London and Continental Europe catastrophe and traditional property rates are generally unchanged except for loss affected zones and finally Latin America remains active with modest expected increases in property rates at 11 but the market continues to be competitive.
Turning to specialty casualty. D&O and E&O both remained very competitive globally. Looking first to D&O. Market volatility and the sovereign debt crisis are reversing the trend of recent rate pressures on the financial institution side. The pristine accounts are renewing at or close to expiring but more challenged accounts are seeing significant rate increases.
Rates are less favorable on the commercial side including A side covers with good accounts still getting 5% to 7% rate decreases. Security class action suits filed in 2011 are flat with last year and remain below 10-year averages.
Errors and omissions coverages remain a tale of two markets, where a lot of capacity is facing the smaller risks, the exceptionally small law firm business. We’re seeing flat to higher rates for more complex risks. We think this offers us opportunity given our historic strength in the category. Overall, E&O remains profitable despite the competitiveness although economic conditions have led to increased frequency with severity remaining stable.
Competition is probably in medical malpractice as well, but the visits remains attractive from a margin standpoint particularly on the physician side where we specialize. Frequency trends remain favorable and severity trends remain below expectations.
That said, we look more positively on domestic opportunities at present and have reduced exposures selectively in Europe. Overall rates are down in the low to mid single digits. Rate pressure is more prevalent on the hospital side down in the 10% range on renewals.
Accident health rates are keeping pace with claims trends and while the business is competitive results have been good and it continues to be in area that view favorably. The trade credit market remains very disciplined on the underwriting side, but we are seeing some competition for the best quality business. Political risk underwriters remain disciplined in an uncertain environment with exposures down on improved rates.
Our domestic surety book continues to perform well. Our global general casualty business remains mixed. International general liability umbrella is still highly competitive and generally unattractive. Domestically, these lines continue to perform well and we are beginning to see some modest upward rate movement particularly on regional business and to a lesser extent umbrella business.
So I would summarize by saying the overall market conditions remain mixed moving toward one-one, but with health and positive activity in the number of various where Transatlantic is well-positioned. Cat rate environment has unfolded largely as expected over the year and response to significant losses and the difficulty of adjusting to drastic model changes. Our specialty casualty business remains solid while early signs of improving general casualty trends domestically can only be a plus.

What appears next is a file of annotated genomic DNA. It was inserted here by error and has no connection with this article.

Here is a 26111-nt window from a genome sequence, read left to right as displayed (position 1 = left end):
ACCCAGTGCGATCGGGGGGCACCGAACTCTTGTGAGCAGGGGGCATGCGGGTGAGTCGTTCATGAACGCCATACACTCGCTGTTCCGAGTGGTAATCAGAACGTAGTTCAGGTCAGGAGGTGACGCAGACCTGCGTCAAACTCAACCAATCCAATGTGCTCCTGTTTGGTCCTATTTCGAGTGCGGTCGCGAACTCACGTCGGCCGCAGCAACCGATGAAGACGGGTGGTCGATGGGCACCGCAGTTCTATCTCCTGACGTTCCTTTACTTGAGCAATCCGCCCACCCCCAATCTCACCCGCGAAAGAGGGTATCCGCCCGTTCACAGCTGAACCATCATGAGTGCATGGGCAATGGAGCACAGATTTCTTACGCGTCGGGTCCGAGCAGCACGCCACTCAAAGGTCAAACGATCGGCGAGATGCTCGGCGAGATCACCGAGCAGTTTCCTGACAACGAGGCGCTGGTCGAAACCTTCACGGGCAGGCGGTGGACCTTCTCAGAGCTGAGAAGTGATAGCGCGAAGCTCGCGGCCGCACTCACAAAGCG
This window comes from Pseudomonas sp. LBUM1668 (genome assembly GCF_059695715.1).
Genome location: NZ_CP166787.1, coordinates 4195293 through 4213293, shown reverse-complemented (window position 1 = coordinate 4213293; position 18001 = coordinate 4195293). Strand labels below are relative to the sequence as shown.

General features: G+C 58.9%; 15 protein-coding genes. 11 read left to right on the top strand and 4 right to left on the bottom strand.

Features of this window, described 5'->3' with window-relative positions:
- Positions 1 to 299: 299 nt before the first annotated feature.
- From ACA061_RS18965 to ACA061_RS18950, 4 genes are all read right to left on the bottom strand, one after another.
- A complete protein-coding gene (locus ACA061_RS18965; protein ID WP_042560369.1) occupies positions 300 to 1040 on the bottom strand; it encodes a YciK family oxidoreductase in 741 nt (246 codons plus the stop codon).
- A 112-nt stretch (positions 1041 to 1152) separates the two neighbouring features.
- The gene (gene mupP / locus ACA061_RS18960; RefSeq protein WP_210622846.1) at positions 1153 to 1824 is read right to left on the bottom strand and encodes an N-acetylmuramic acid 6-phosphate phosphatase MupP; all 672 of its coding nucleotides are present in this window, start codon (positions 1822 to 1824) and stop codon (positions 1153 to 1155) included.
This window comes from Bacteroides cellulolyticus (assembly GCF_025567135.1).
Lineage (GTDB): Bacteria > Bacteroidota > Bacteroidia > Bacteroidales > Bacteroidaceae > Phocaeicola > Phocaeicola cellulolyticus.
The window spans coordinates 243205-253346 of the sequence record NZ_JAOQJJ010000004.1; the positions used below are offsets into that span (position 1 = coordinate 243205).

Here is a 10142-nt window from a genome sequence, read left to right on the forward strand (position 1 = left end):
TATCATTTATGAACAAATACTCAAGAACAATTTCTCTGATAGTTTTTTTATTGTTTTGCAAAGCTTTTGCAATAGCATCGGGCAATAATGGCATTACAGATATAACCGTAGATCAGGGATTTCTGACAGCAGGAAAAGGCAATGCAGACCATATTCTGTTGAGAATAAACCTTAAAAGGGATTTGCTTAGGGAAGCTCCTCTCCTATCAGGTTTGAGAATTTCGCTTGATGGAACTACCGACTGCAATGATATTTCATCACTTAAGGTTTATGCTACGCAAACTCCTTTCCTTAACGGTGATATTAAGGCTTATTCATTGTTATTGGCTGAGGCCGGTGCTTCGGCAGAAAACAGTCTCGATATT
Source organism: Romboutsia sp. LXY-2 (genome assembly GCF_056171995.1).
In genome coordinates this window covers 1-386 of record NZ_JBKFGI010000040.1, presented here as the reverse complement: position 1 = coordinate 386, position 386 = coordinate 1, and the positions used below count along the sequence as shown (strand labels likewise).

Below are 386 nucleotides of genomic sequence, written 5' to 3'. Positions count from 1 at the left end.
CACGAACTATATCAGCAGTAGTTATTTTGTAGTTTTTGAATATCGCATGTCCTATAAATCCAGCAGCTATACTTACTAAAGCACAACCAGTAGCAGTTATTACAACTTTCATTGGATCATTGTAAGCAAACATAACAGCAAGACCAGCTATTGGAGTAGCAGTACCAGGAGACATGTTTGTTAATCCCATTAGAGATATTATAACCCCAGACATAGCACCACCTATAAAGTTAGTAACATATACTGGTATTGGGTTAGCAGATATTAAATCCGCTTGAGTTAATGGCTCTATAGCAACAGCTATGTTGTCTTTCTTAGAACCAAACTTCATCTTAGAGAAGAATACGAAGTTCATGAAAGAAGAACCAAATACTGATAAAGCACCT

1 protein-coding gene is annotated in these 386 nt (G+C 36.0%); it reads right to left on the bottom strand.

I’ll turn the call over now to Steve for the financial discussion.
Thank you, Mike. As Bob mentioned earlier, three significant items are reflected in the results of the third quarter and I would like to call those quickly.
First, after-tax catastrophe cost of $46 million which is net of $25 million of the tax benefit. I would note that in the year ago period, we recorded after-tax cash catastrophe cost of about $7 million.
Second, merger and strategic review related costs of $57 million which included $48 million in termination fees and expense reimbursements paid to Allied World. Given that the strategic review process is ongoing, the great majority of these costs have been treated has non-tax deductible at this time. If no qualifying transaction takes, place additional tax benefits of $21 million related to those costs that are not presently deductible will be recorded in the future periods.
And third, the negotiated settlement of arbitration proceedings with United Guaranty Company’s which resulted in a pre-tax benefit of $45 million. The settlement impacts are underwriting results by reducing losses incurred by $61 million and reducing net written and earned premiums by $19 million and commissions by $3 million.
Turning to the results, the third quarter net operating income totaled $59 million or $0.93 a share on a diluted basis. Year ago net operating income was $127 million or $1.97 per share.